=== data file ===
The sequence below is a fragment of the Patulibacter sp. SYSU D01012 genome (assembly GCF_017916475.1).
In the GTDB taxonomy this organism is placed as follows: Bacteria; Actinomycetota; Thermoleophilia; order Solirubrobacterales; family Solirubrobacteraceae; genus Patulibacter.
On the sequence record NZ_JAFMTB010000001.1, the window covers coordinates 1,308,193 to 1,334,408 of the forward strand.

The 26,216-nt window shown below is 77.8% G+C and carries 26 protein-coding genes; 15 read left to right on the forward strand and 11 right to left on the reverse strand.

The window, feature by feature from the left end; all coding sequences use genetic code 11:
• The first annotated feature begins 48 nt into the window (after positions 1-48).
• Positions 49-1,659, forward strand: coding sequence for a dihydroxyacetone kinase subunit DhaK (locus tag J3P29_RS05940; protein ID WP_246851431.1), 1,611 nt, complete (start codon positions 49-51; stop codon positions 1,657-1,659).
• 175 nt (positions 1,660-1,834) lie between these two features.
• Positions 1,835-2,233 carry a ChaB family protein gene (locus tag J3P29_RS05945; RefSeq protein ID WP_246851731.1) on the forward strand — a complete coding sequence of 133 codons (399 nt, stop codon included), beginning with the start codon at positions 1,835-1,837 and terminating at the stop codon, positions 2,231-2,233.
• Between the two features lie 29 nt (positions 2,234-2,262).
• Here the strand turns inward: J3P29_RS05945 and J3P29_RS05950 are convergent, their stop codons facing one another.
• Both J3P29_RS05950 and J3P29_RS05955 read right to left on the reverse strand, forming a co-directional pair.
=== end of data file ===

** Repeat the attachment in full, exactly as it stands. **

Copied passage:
The sequence below is a fragment of the Patulibacter sp. SYSU D01012 genome (assembly GCF_017916475.1).
In the GTDB taxonomy this organism is placed as follows: Bacteria; Actinomycetota; Thermoleophilia; order Solirubrobacterales; family Solirubrobacteraceae; genus Patulibacter.
On the sequence record NZ_JAFMTB010000001.1, the window covers coordinates 1,308,193 to 1,334,408 of the forward strand.

The 26,216-nt window shown below is 77.8% G+C and carries 26 protein-coding genes; 15 read left to right on the forward strand and 11 right to left on the reverse strand.

The window, feature by feature from the left end; all coding sequences use genetic code 11:
• The first annotated feature begins 48 nt into the window (after positions 1-48).
• Positions 49-1,659, forward strand: coding sequence for a dihydroxyacetone kinase subunit DhaK (locus tag J3P29_RS05940; protein ID WP_246851431.1), 1,611 nt, complete (start codon positions 49-51; stop codon positions 1,657-1,659).
• 175 nt (positions 1,660-1,834) lie between these two features.
• Positions 1,835-2,233 carry a ChaB family protein gene (locus tag J3P29_RS05945; RefSeq protein ID WP_246851731.1) on the forward strand — a complete coding sequence of 133 codons (399 nt, stop codon included), beginning with the start codon at positions 1,835-1,837 and terminating at the stop codon, positions 2,231-2,233.
• Between the two features lie 29 nt (positions 2,234-2,262).
• Here the strand turns inward: J3P29_RS05945 and J3P29_RS05950 are convergent, their stop codons facing one another.
• Both J3P29_RS05950 and J3P29_RS05955 read right to left on the reverse strand, forming a co-directional pair.